Bus company Ritchies has pleaded guilty to a health and safety charge laid over the 2016 Christmas Eve bus crash near Gisborne that left three people dead.
The bus was carrying members of a school brass band that was on a four-week fundraising tour from Tonga.
The band was on its way to Gisborne to perform at a church on Christmas Day, when the bus plunged down a steep bank.
Sione Taumololo, 11, and Talita Fifita, 33, were killed instantly in the crash, while Leotisia Malakai, 55, died eight days later in Waikato Hospital.
In the Waitākere District Court this morning, Ritchies entered a guilty plea through its lawyer to an amended charge laid by WorkSafe, for failing to ensure the health and safety of other people was not put at risk.
Last year, the driver of the bus, Talakai Aholelei, was sentenced to five-and-a-half months' home detention and had his license suspended for two years.
He pleaded guilty to three charges of careless driving causing death and 27 charges of careless driving causing injury.
He also had to pay $36,000 in reparations.
At Aholelei's sentencing, one of the injured, Tevita Lokotui, told the court he had been asleep in the aisle of the bus when the crash happened.
He said he was woken by children screaming.
"I heard the teachers asking the bus driver what was happening, but he did not answer. That was when we crashed."
Mr Lokotui managed to get out of the bus, but he suffered serious injuries to one of his legs.
He was taken to hospital where his left leg was amputated above the knee.
"Before the crash, my goal in life was to join the Tongan army and play in their brass band. But now that I have lost my leg, the Tongan army won't allow me to join."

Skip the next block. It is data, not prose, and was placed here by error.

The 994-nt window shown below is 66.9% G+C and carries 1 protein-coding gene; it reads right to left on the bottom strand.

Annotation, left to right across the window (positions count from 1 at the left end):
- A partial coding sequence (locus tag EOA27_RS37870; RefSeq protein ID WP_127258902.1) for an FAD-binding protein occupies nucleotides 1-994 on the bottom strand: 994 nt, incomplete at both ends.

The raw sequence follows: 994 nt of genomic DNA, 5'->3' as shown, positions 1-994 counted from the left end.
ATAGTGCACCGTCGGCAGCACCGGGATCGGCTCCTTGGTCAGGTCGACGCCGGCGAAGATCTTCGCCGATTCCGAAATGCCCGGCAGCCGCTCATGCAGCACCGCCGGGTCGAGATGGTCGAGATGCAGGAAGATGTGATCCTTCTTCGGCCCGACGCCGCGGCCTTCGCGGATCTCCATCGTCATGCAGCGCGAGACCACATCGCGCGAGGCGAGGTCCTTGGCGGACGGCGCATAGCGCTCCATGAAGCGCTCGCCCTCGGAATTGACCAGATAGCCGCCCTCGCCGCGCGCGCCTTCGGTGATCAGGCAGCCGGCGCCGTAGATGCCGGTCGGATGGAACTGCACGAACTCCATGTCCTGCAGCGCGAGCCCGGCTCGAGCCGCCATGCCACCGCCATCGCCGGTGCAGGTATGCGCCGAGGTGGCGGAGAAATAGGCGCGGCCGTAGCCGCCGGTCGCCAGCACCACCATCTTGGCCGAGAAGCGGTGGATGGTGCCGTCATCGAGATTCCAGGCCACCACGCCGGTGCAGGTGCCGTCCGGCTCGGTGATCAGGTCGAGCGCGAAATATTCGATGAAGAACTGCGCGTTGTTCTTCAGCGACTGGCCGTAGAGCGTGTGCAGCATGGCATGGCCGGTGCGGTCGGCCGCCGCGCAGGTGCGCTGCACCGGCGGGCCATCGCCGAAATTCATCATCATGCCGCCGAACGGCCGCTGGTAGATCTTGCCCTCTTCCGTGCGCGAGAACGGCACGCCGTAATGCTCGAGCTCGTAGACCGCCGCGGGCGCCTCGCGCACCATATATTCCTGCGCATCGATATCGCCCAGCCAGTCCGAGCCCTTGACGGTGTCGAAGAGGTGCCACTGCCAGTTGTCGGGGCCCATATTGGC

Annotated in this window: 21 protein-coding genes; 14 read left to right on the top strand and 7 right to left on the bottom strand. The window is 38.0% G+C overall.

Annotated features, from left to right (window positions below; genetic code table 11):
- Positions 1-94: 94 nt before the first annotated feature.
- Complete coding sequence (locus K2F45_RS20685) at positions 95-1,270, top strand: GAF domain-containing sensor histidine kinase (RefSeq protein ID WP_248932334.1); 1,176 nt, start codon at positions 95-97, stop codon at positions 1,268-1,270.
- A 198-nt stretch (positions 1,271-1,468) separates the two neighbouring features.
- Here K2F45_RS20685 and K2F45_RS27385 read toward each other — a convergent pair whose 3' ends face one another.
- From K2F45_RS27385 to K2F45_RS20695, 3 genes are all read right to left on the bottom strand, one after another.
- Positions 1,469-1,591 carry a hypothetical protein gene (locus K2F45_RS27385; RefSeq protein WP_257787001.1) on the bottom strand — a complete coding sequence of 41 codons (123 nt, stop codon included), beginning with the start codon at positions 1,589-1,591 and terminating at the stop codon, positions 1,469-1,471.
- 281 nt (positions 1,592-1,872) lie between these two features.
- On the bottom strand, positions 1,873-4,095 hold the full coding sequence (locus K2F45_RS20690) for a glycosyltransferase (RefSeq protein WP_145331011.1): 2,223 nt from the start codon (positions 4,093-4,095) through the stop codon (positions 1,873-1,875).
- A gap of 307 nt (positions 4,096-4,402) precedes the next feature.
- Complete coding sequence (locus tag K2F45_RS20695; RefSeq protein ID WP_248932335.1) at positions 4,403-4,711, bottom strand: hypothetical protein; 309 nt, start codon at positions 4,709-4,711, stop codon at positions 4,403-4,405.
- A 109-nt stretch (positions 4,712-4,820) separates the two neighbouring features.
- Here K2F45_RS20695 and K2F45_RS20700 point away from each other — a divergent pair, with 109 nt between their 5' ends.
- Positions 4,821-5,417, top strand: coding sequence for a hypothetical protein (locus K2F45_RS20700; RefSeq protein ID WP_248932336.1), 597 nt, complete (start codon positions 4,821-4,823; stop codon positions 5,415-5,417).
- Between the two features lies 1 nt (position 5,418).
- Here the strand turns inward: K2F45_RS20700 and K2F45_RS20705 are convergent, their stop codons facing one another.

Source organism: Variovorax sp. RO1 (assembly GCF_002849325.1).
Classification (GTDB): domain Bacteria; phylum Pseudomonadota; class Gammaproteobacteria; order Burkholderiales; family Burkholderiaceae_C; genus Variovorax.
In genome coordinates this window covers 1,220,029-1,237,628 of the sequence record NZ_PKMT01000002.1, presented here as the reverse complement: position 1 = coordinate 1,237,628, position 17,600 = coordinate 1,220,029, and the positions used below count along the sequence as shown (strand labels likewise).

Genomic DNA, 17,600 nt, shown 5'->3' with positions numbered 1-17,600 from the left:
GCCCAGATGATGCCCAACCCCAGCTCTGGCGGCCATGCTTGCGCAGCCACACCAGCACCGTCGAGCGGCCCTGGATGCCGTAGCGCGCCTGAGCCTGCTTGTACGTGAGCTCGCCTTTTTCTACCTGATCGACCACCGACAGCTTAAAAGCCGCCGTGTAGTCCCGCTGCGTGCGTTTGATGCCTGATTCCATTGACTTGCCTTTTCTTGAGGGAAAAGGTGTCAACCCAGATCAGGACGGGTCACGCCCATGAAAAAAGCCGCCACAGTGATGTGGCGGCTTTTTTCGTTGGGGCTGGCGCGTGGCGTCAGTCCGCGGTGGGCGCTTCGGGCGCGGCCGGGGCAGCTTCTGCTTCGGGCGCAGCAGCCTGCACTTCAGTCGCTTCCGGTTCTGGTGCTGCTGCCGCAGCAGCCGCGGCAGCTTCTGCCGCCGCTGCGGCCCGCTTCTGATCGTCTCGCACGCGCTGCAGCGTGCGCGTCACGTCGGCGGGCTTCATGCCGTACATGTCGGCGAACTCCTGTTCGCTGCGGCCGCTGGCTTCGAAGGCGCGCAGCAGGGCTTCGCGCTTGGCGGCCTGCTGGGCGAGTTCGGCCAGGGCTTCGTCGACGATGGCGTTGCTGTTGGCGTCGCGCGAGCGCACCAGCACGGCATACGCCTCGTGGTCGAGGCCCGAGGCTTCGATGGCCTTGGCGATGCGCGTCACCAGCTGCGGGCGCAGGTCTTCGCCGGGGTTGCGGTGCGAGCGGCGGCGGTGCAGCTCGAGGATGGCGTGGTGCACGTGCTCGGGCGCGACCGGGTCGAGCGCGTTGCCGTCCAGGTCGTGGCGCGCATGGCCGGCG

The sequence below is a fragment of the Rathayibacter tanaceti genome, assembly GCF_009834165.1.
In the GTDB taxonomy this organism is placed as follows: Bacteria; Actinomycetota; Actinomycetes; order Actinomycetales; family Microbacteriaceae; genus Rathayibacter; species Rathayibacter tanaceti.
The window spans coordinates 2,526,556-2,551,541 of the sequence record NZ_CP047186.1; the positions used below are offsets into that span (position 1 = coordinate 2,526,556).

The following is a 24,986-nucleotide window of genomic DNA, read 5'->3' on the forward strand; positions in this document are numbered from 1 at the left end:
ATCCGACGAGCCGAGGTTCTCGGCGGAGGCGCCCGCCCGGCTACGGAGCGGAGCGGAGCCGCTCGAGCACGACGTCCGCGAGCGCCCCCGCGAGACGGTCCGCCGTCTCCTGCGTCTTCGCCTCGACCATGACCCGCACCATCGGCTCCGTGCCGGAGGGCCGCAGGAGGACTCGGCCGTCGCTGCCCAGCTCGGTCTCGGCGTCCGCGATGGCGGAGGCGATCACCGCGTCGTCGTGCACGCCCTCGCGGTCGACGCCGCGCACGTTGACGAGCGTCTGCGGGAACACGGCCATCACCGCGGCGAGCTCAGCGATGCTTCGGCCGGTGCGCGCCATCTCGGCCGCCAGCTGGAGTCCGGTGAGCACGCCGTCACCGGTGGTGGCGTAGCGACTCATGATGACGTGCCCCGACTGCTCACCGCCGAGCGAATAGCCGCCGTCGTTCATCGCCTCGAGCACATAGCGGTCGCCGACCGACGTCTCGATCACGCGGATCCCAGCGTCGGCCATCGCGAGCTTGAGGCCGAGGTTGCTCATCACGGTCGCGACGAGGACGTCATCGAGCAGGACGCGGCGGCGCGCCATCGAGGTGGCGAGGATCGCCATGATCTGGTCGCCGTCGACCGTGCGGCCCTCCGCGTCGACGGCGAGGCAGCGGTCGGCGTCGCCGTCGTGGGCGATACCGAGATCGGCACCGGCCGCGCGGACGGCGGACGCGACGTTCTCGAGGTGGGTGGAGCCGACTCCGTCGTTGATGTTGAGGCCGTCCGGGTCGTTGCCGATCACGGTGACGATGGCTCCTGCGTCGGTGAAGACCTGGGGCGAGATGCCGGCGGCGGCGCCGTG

At the sentencing, Aholelei's lawyer, Nalesoni Tupou, said his client was regretful and remorseful about what had happened.
When he was initially asked to drive the bus for the school group, Aholelei's family had told him he could not, because he could not be away from Auckland for Christmas.
It was only the third time that he was asked that he agreed to drive the bus.
Mr Tupou said his client's life would change forever - he had been a bus driver for more than 30 years.
Handing down the sentence, Judge June Jelas said Aholelei made a fatal mistake in continuing to drive the bus, despite his concerns about a problem with the brakes.
He had pulled over in Wairoa and believed that the brakes were just too hot.
"Though you have many talents, you are not a mechanic," Judge Jelas said.
Judge Jelas said he had no reason to make the assessment that the bus was safe and by continuing to drive, he was taking a significant risk.
She said Aholelei realised while travelling down a hill that he was having problems with the brakes. He did what he could to slow the bus, but it was an automatic.
The back of the bus slid sideways, over a railing alongside the road, and down a slope.